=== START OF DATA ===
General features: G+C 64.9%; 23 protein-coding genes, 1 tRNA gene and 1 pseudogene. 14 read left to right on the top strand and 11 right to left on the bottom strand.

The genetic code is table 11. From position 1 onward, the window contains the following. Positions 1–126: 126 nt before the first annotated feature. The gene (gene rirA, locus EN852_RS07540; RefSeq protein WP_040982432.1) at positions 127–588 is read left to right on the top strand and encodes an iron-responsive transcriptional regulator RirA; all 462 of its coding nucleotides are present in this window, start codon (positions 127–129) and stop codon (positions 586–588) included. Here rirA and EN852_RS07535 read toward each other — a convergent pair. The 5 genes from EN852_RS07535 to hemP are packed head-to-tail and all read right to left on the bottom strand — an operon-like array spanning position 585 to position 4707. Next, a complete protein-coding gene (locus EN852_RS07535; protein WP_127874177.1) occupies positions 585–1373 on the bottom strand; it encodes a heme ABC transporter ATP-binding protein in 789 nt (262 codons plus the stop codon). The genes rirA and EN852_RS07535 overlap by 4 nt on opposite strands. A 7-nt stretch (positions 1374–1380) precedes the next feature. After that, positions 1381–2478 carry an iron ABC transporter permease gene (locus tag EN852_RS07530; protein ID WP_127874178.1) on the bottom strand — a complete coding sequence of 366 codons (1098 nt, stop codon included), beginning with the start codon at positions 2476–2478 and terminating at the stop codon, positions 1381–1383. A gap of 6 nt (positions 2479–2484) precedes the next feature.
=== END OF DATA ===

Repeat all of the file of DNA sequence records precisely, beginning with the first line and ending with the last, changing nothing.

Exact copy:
General features: G+C 64.9%; 23 protein-coding genes, 1 tRNA gene and 1 pseudogene. 14 read left to right on the top strand and 11 right to left on the bottom strand.

The genetic code is table 11. From position 1 onward, the window contains the following. Positions 1–126: 126 nt before the first annotated feature. The gene (gene rirA, locus EN852_RS07540; RefSeq protein WP_040982432.1) at positions 127–588 is read left to right on the top strand and encodes an iron-responsive transcriptional regulator RirA; all 462 of its coding nucleotides are present in this window, start codon (positions 127–129) and stop codon (positions 586–588) included. Here rirA and EN852_RS07535 read toward each other — a convergent pair. The 5 genes from EN852_RS07535 to hemP are packed head-to-tail and all read right to left on the bottom strand — an operon-like array spanning position 585 to position 4707. Next, a complete protein-coding gene (locus EN852_RS07535; protein WP_127874177.1) occupies positions 585–1373 on the bottom strand; it encodes a heme ABC transporter ATP-binding protein in 789 nt (262 codons plus the stop codon). The genes rirA and EN852_RS07535 overlap by 4 nt on opposite strands. A 7-nt stretch (positions 1374–1380) precedes the next feature. After that, positions 1381–2478 carry an iron ABC transporter permease gene (locus tag EN852_RS07530; protein ID WP_127874178.1) on the bottom strand — a complete coding sequence of 366 codons (1098 nt, stop codon included), beginning with the start codon at positions 2476–2478 and terminating at the stop codon, positions 1381–1383. A gap of 6 nt (positions 2479–2484) precedes the next feature.